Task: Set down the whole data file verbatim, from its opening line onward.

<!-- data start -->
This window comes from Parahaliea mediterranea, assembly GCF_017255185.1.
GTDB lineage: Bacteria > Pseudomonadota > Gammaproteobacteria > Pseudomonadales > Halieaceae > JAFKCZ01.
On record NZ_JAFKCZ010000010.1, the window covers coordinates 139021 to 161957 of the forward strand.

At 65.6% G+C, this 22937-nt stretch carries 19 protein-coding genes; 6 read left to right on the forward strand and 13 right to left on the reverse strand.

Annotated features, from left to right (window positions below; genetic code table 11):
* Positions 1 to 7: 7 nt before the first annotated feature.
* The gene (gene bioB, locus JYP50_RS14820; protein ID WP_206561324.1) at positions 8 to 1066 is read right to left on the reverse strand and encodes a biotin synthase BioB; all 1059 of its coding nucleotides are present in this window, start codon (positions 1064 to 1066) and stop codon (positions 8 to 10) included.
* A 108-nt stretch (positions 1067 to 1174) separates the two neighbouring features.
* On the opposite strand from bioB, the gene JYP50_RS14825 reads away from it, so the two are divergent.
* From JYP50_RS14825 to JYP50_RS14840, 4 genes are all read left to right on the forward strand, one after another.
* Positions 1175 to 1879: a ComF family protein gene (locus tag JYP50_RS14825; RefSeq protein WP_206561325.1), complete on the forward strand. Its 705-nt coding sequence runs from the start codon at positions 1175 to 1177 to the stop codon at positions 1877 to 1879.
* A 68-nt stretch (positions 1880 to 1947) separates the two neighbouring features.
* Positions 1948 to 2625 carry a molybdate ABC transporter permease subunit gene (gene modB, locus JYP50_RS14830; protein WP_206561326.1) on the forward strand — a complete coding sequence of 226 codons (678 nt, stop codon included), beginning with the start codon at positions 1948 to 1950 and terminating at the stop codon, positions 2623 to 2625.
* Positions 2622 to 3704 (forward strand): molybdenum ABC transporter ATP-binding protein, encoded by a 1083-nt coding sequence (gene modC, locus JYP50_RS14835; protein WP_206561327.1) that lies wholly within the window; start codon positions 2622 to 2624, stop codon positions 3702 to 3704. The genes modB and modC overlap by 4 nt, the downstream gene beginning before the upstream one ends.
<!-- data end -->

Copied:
This window comes from Parahaliea mediterranea, assembly GCF_017255185.1.
GTDB lineage: Bacteria > Pseudomonadota > Gammaproteobacteria > Pseudomonadales > Halieaceae > JAFKCZ01.
On record NZ_JAFKCZ010000010.1, the window covers coordinates 139021 to 161957 of the forward strand.

At 65.6% G+C, this 22937-nt stretch carries 19 protein-coding genes; 6 read left to right on the forward strand and 13 right to left on the reverse strand.

Annotated features, from left to right (window positions below; genetic code table 11):
* Positions 1 to 7: 7 nt before the first annotated feature.
* The gene (gene bioB, locus JYP50_RS14820; protein ID WP_206561324.1) at positions 8 to 1066 is read right to left on the reverse strand and encodes a biotin synthase BioB; all 1059 of its coding nucleotides are present in this window, start codon (positions 1064 to 1066) and stop codon (positions 8 to 10) included.
* A 108-nt stretch (positions 1067 to 1174) separates the two neighbouring features.
* On the opposite strand from bioB, the gene JYP50_RS14825 reads away from it, so the two are divergent.
* From JYP50_RS14825 to JYP50_RS14840, 4 genes are all read left to right on the forward strand, one after another.
* Positions 1175 to 1879: a ComF family protein gene (locus tag JYP50_RS14825; RefSeq protein WP_206561325.1), complete on the forward strand. Its 705-nt coding sequence runs from the start codon at positions 1175 to 1177 to the stop codon at positions 1877 to 1879.
* A 68-nt stretch (positions 1880 to 1947) separates the two neighbouring features.
* Positions 1948 to 2625 carry a molybdate ABC transporter permease subunit gene (gene modB, locus JYP50_RS14830; protein WP_206561326.1) on the forward strand — a complete coding sequence of 226 codons (678 nt, stop codon included), beginning with the start codon at positions 1948 to 1950 and terminating at the stop codon, positions 2623 to 2625.
* Positions 2622 to 3704 (forward strand): molybdenum ABC transporter ATP-binding protein, encoded by a 1083-nt coding sequence (gene modC, locus JYP50_RS14835; protein WP_206561327.1) that lies wholly within the window; start codon positions 2622 to 2624, stop codon positions 3702 to 3704. The genes modB and modC overlap by 4 nt, the downstream gene beginning before the upstream one ends.